Male Nursing Careers (What It’s Like Being a Male Nurse)27 January 2020
Contrary to popular belief, nurses not doctors are the backbone of the medical field—their careers can even more rewarding. Nursing can be the perfect career path for someone hoping to change lives and help people in need. Unfortunately, despite being the 21st century, some professions like nursing are still subject to heavy gender stereotypes. The stigma around men in nursing is challenging to unpack, but we’re getting closer to dispelling it. But what exactly is it like being a male nurse?
Dissolving the Stigma
Like secretaries and paralegals, there’s still a stereotype that only women can be nurses—this is damaging and wrong. Despite the fact that nursing programs around the USA are often female-dominated, gender discrepancies are shifting and anyone can be a nurse regardless of how they identify. As the stigma dissolves and the gender stereotypes are rejected, more men are inspired to become nurses.
Male Nurse Myths
The stigma of being a male nurse is fueled by damaging myths steeped in sexism and toxic masculinity. Here are a few myths that we hope to dispell:
Myth: Being a male nurse emasculates you
This myth is insulting to men because it suggests that men cannot care for someone and maintain their masculinity. This is driven by the idea that emotions, empathy, and sympathy are feminine traits that men should not show—that these traits corrode their manhood. This myth is often accompanied by the assumption that only gay men can be nurses. Men have emotions and male nurses are just as masculine for changing a baby’s diaper or comforting an elderly person on their death bed.
Myth: The man is always the doctor and the woman is always the nurse
When a male nurse walks into a room, some patients may assume he is the doctor—nursing is for women right? While an assumption like this may seem flattering for the man, the sexism reinforces the gender stereotypes of both men and women in the medical field. It not only suggests that women cannot be doctors, but also that masculinity and nursing are not compatible.
Myth: Male nurses couldn’t get into/failed out of medical school
This myth is hurtful on two levels. First, it wrongfully suggests that nurses are less intelligent than doctors and—due to the female-dominance in the nursing field—implies that women are less intelligent than men. Second, the career paths of a doctor and a nurse are completely different and should not be seen as interchangeable. Using nursing as a backup for a failed attempt at medical school is not recommended unless you have a serious passion for nursing. Nursing involves a whole world that is rarely seen by doctors, and the skill sets needed for each are not similar.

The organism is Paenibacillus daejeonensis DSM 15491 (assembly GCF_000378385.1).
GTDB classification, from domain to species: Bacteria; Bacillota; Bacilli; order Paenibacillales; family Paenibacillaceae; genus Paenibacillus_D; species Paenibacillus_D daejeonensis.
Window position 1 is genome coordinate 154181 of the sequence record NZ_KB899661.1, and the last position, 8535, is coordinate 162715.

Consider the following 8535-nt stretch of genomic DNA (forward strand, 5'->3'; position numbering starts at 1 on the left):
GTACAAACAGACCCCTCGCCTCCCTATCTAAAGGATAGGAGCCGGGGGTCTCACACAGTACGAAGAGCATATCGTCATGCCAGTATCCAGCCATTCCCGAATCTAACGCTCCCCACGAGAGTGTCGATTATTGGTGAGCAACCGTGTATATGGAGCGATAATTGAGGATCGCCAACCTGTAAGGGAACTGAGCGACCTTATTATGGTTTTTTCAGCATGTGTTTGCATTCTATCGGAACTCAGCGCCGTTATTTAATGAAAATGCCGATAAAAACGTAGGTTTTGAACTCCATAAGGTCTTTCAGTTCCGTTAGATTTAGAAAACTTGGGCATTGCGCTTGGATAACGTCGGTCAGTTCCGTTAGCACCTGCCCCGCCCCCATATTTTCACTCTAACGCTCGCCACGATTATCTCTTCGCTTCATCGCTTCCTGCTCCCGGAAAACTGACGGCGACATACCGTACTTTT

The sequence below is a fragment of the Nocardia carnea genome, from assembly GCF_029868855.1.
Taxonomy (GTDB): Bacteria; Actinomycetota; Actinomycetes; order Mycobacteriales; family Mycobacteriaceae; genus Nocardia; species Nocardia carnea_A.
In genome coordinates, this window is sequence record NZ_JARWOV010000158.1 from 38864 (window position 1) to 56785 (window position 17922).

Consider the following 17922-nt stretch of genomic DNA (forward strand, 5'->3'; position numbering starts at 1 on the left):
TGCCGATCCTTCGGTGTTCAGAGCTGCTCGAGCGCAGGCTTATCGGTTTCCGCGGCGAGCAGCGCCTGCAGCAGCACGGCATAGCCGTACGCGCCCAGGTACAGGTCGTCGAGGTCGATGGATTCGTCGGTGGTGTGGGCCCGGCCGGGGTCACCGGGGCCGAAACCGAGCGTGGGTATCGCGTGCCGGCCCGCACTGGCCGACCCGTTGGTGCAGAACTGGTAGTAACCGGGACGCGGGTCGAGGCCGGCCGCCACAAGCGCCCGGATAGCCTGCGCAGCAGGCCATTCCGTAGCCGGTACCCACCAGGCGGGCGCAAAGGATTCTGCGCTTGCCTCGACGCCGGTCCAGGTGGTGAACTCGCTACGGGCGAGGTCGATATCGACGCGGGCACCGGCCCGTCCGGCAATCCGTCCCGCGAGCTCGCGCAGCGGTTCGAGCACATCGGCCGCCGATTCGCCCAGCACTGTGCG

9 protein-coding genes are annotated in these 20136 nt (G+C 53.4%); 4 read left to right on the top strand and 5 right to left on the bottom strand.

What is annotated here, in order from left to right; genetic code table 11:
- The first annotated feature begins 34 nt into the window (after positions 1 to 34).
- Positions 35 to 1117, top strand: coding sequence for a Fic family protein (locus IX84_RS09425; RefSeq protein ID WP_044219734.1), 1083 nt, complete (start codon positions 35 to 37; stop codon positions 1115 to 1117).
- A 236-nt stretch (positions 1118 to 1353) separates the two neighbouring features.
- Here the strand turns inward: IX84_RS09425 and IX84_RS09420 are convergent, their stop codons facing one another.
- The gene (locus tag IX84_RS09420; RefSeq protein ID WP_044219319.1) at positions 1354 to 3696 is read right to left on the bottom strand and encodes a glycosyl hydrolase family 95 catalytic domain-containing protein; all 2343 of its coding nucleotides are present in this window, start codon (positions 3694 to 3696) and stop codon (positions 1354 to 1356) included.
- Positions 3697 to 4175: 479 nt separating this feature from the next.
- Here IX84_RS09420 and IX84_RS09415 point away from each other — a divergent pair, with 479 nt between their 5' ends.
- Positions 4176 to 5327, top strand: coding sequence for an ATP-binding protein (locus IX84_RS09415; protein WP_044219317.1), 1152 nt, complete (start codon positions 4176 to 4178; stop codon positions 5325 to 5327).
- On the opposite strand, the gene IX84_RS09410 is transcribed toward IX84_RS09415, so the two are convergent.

Are Male Nurses Respected?
The decision to become a male nurse isn’t easy. Depending on their social circles, aspiring male nurses may find positive support hard to come by, but it doesn’t matter what other people think. Times are changing and thankfully, professions are being decoupled from gender. The most important thing to focus on as an aspiring male nurse is passion. If you have a passion for helping people and saving lives, you can’t let other people’s misguided opinions get in the way of you following your dreams. It’s sad to think about how many men are working jobs they aren’t passionate about because outdated gender roles pressured them into abandoning their nursing dreams.
As a male nurse, you may be faced with assumptions from your peers and patients. You may find that you’re mainly given the more physically taxing jobs such as heavy lifting and moving patients, or you may be declined by female patients in favor of a female nurse. These realities can’t always be fought, and it’s important to not get offended. Patients should be able to choose which nurses they’re comfortable with, and sometimes you may be physically stronger than your peers.
Why Become a Male Nurse?
There are many benefits of being a male nurse. Working as a male nurse can be an incredibly rewarding job, especially for those hoping to be fathers one day. The combination of cleaning up after someone in need, monitoring their health, and practicing empathy and sympathy can be easily translated into parenthood, especially if they work in pediatrics. There are so many opportunities in nursing for those who are interested in educating people, helping families, and saving lives. If doing this kind of work makes you happy, you should consider pursuing a career in nursing. Nursing is a sector of the job market that affects everyone, so if you’re looking for a career that will allow you to make a difference, not only will you be helping people, but you will be breaking down barriers and gender stereotypes.
Where Do Most Male Nurses Work?
Nursing can lead to all sorts of positions—you aren’t limited to working in a hospital. There are male nursing careers in the military, medicine, critical care, neuroscience, urgent care, education, etc. Everyone working in these positions has one thing in common: they’re passionate about helping people. The amount of time, effort, and hard work needed to be a nurse requires someone to have a serious devotion to their profession. There’s always a demand for male nurses, so nurses enrolled in degree programs at accredited nursing schools will often be offered positions right after graduation, making the transition between education and workforce short and painless.
Being a Guy in Nursing School
Becoming a male nurse will require quite a bit of work and time. It’s a challenging career path, but nurses are truly proud of what they do. If nursing is your calling, Pioneer Pacific College offers a Licensed Practical Nursing (LPN) diploma for prospective and advancing nurses. We can set you up on a path to become male LPN with a thorough, valuable, and hands-on education.
Disrupt the Status Quo
Break down the stigma of men in nursing. Enroll in a nursing program here!